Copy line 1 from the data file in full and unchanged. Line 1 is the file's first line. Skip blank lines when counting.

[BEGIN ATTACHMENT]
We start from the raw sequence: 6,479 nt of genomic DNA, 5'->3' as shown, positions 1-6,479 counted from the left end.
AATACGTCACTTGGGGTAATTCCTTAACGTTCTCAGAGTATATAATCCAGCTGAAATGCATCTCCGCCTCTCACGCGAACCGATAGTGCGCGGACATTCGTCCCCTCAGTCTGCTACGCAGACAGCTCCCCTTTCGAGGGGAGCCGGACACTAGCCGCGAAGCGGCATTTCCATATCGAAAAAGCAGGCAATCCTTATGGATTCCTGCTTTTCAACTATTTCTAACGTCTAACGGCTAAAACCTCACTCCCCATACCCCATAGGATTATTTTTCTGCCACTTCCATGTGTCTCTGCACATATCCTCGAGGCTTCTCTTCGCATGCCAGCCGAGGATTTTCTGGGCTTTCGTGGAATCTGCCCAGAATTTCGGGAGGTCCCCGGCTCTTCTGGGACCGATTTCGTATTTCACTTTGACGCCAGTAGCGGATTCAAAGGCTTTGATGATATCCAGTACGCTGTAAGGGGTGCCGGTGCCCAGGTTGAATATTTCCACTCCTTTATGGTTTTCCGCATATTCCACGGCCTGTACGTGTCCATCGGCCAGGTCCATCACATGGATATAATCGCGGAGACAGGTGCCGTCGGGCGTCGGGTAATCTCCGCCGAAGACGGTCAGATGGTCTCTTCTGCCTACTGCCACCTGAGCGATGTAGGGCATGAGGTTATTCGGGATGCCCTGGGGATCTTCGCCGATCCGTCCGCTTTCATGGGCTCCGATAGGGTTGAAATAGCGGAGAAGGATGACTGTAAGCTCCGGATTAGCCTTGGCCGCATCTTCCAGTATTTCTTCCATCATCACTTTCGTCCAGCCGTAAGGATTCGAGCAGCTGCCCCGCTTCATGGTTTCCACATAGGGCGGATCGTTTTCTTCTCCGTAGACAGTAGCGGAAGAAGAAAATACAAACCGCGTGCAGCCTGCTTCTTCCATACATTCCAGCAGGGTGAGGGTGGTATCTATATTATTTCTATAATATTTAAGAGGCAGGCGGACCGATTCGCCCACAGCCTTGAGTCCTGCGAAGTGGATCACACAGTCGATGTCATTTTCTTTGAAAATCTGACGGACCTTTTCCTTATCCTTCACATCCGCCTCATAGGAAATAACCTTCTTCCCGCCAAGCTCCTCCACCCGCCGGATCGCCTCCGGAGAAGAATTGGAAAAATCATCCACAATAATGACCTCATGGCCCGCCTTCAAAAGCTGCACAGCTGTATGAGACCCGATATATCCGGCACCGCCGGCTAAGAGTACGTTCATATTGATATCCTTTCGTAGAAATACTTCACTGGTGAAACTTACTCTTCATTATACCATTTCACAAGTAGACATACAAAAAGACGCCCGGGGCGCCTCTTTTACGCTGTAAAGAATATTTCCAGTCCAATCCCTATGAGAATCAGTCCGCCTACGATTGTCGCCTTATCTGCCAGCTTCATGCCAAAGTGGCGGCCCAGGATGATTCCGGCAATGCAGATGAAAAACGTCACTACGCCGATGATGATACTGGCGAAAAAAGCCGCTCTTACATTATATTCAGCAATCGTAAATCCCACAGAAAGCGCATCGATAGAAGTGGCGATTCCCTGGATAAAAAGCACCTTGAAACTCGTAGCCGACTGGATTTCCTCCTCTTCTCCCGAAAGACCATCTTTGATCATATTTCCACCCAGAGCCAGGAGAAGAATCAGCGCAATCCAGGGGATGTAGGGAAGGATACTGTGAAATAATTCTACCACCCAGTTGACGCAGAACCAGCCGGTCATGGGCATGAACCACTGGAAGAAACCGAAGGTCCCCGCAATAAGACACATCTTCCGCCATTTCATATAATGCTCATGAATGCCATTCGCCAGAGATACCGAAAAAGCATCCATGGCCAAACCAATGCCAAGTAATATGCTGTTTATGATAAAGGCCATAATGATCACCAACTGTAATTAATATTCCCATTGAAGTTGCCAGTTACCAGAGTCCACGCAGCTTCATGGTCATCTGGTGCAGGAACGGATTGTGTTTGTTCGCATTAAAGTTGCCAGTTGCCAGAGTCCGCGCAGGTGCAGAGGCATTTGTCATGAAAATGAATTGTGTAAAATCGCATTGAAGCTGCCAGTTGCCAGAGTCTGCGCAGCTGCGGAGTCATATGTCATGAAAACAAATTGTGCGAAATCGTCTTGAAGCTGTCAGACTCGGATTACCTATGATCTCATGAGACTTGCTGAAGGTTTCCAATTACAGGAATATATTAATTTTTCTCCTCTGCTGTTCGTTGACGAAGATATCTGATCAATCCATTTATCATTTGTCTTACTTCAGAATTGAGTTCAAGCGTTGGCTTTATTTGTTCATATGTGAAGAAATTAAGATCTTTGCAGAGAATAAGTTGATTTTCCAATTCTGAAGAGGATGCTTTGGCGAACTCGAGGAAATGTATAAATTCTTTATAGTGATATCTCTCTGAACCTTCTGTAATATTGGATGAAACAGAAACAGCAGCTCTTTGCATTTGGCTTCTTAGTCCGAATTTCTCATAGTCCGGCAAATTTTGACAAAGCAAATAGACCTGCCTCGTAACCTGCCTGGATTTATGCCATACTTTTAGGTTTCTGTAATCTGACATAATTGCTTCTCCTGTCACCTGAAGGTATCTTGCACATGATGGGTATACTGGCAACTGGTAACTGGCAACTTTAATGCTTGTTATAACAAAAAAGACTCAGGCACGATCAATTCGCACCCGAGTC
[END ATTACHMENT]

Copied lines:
We start from the raw sequence: 6,479 nt of genomic DNA, 5'->3' as shown, positions 1-6,479 counted from the left end.